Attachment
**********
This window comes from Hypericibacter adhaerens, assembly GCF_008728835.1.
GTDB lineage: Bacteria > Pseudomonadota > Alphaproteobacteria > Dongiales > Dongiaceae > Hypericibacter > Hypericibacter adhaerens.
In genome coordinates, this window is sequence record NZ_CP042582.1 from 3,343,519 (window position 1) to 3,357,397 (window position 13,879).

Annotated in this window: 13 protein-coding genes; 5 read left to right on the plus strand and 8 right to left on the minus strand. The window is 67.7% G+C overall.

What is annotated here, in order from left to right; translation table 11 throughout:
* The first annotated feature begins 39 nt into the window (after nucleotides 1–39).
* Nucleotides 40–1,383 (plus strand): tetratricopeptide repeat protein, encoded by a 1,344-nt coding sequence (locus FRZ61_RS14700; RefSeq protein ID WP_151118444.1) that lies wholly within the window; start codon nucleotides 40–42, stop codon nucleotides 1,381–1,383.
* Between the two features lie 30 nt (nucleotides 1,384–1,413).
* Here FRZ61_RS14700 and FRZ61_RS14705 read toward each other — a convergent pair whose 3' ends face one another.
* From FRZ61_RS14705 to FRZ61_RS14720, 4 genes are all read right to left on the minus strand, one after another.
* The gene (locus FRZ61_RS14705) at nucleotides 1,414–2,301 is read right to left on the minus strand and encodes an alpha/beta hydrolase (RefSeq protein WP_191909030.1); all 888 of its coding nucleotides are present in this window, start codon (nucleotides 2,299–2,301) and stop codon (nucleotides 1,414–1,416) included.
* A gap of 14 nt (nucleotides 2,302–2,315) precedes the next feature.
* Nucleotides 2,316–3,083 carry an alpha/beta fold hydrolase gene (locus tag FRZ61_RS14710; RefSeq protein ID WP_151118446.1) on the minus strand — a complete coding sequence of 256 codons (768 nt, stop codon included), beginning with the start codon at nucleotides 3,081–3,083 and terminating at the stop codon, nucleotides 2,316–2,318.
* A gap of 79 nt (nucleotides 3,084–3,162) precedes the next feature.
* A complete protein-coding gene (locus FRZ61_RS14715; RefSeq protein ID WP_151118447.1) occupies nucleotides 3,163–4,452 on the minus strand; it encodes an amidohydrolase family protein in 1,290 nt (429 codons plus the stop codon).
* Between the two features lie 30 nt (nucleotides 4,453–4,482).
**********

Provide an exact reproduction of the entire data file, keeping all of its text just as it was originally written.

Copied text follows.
This window comes from Hypericibacter adhaerens, assembly GCF_008728835.1.
GTDB lineage: Bacteria > Pseudomonadota > Alphaproteobacteria > Dongiales > Dongiaceae > Hypericibacter > Hypericibacter adhaerens.
In genome coordinates, this window is sequence record NZ_CP042582.1 from 3,343,519 (window position 1) to 3,357,397 (window position 13,879).

Annotated in this window: 13 protein-coding genes; 5 read left to right on the plus strand and 8 right to left on the minus strand. The window is 67.7% G+C overall.

What is annotated here, in order from left to right; translation table 11 throughout:
* The first annotated feature begins 39 nt into the window (after nucleotides 1–39).
* Nucleotides 40–1,383 (plus strand): tetratricopeptide repeat protein, encoded by a 1,344-nt coding sequence (locus FRZ61_RS14700; RefSeq protein ID WP_151118444.1) that lies wholly within the window; start codon nucleotides 40–42, stop codon nucleotides 1,381–1,383.
* Between the two features lie 30 nt (nucleotides 1,384–1,413).
* Here FRZ61_RS14700 and FRZ61_RS14705 read toward each other — a convergent pair whose 3' ends face one another.
* From FRZ61_RS14705 to FRZ61_RS14720, 4 genes are all read right to left on the minus strand, one after another.
* The gene (locus FRZ61_RS14705) at nucleotides 1,414–2,301 is read right to left on the minus strand and encodes an alpha/beta hydrolase (RefSeq protein WP_191909030.1); all 888 of its coding nucleotides are present in this window, start codon (nucleotides 2,299–2,301) and stop codon (nucleotides 1,414–1,416) included.
* A gap of 14 nt (nucleotides 2,302–2,315) precedes the next feature.
* Nucleotides 2,316–3,083 carry an alpha/beta fold hydrolase gene (locus tag FRZ61_RS14710; RefSeq protein ID WP_151118446.1) on the minus strand — a complete coding sequence of 256 codons (768 nt, stop codon included), beginning with the start codon at nucleotides 3,081–3,083 and terminating at the stop codon, nucleotides 2,316–2,318.
* A gap of 79 nt (nucleotides 3,084–3,162) precedes the next feature.
* A complete protein-coding gene (locus FRZ61_RS14715; RefSeq protein ID WP_151118447.1) occupies nucleotides 3,163–4,452 on the minus strand; it encodes an amidohydrolase family protein in 1,290 nt (429 codons plus the stop codon).
* Between the two features lie 30 nt (nucleotides 4,453–4,482).